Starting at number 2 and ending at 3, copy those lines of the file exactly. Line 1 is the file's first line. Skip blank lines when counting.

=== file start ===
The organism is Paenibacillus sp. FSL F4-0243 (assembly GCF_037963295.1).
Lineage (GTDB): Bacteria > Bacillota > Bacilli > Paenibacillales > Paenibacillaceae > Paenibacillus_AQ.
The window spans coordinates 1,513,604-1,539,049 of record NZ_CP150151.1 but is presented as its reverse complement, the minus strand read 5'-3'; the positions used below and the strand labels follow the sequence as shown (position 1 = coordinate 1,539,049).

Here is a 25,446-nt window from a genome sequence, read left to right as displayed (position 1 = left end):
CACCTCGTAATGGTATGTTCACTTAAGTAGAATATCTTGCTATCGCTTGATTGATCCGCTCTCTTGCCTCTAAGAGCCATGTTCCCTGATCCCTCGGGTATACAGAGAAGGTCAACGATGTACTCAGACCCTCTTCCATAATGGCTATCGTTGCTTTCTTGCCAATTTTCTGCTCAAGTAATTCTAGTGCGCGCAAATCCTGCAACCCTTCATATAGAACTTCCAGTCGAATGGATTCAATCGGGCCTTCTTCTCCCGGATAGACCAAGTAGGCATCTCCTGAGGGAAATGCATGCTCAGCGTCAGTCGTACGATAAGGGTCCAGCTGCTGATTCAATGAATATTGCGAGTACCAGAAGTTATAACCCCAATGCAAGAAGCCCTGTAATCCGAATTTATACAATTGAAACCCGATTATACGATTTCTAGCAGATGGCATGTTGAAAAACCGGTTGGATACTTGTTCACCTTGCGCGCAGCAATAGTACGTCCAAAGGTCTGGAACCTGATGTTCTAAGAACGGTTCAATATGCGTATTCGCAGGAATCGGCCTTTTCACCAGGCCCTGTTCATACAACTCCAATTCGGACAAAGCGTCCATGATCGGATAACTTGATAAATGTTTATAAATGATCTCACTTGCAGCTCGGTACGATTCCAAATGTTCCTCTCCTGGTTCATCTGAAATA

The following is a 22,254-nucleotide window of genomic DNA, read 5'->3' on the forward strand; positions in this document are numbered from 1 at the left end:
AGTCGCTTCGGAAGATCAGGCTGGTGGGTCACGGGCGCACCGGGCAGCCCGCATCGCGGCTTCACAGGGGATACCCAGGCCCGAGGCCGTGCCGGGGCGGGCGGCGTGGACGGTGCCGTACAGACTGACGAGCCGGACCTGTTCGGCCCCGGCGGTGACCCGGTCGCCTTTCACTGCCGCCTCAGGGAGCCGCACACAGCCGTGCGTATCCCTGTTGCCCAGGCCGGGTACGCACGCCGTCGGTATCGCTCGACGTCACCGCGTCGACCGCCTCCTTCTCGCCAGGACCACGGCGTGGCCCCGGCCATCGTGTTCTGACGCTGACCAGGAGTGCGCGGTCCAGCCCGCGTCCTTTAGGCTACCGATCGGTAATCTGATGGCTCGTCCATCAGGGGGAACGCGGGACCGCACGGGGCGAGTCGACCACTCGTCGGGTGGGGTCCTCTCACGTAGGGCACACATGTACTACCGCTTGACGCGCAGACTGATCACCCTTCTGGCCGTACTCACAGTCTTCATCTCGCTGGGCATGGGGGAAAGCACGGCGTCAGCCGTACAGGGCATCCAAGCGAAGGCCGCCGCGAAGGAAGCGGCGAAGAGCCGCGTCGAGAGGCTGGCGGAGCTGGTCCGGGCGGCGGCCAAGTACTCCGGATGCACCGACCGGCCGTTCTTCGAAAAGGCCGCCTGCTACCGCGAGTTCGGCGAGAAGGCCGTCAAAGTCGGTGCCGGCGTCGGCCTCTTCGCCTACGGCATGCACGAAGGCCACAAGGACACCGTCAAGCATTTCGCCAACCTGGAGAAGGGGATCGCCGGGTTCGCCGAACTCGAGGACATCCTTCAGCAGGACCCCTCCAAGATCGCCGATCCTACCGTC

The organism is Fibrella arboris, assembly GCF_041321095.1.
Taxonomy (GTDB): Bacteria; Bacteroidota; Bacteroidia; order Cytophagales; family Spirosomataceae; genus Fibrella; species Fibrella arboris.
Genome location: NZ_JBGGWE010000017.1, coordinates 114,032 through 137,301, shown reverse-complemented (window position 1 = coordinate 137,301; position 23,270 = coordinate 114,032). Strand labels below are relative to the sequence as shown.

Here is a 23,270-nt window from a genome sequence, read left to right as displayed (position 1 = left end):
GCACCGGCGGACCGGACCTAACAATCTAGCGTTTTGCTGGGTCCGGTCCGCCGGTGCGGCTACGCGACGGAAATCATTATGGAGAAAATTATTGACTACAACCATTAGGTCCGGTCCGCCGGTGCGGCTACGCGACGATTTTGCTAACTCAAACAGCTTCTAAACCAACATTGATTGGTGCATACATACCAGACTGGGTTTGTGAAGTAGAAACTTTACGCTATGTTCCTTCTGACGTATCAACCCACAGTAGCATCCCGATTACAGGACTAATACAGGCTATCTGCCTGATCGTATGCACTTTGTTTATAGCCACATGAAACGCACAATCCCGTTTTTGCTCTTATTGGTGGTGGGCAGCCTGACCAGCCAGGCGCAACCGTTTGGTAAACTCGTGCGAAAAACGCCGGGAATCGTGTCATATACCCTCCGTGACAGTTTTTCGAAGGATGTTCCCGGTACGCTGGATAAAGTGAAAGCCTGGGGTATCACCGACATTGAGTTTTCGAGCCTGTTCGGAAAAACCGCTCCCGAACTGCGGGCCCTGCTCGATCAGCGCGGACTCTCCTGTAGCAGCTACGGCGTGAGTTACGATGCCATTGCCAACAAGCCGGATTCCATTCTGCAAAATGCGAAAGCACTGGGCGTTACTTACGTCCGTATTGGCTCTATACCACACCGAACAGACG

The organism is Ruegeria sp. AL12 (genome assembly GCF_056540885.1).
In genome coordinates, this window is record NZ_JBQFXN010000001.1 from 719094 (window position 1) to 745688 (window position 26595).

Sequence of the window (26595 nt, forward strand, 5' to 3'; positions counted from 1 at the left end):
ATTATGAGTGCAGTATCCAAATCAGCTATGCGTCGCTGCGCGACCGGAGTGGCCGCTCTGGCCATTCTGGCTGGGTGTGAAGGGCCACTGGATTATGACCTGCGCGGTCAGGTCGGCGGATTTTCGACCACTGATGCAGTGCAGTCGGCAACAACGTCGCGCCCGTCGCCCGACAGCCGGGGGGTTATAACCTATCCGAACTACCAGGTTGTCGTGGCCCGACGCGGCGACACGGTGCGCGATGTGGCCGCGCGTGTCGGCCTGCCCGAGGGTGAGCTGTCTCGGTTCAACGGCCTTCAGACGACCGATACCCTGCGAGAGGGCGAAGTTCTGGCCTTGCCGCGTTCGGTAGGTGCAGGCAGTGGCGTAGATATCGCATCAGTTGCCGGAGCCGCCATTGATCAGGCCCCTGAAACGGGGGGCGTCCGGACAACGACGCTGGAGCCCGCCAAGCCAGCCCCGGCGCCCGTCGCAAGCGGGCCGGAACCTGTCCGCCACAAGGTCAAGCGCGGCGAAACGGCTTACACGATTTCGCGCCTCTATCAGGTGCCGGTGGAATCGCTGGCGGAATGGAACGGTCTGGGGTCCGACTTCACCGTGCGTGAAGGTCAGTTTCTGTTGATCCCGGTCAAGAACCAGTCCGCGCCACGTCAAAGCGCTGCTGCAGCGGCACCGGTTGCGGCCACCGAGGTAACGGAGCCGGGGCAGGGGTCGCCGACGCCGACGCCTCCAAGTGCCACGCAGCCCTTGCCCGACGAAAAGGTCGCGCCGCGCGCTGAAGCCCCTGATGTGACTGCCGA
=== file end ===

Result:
Lineage (GTDB): Bacteria > Bacillota > Bacilli > Paenibacillales > Paenibacillaceae > Paenibacillus_AQ.
The window spans coordinates 1,513,604-1,539,049 of record NZ_CP150151.1 but is presented as its reverse complement, the minus strand read 5'-3'; the positions used below and the strand labels follow the sequence as shown (position 1 = coordinate 1,539,049).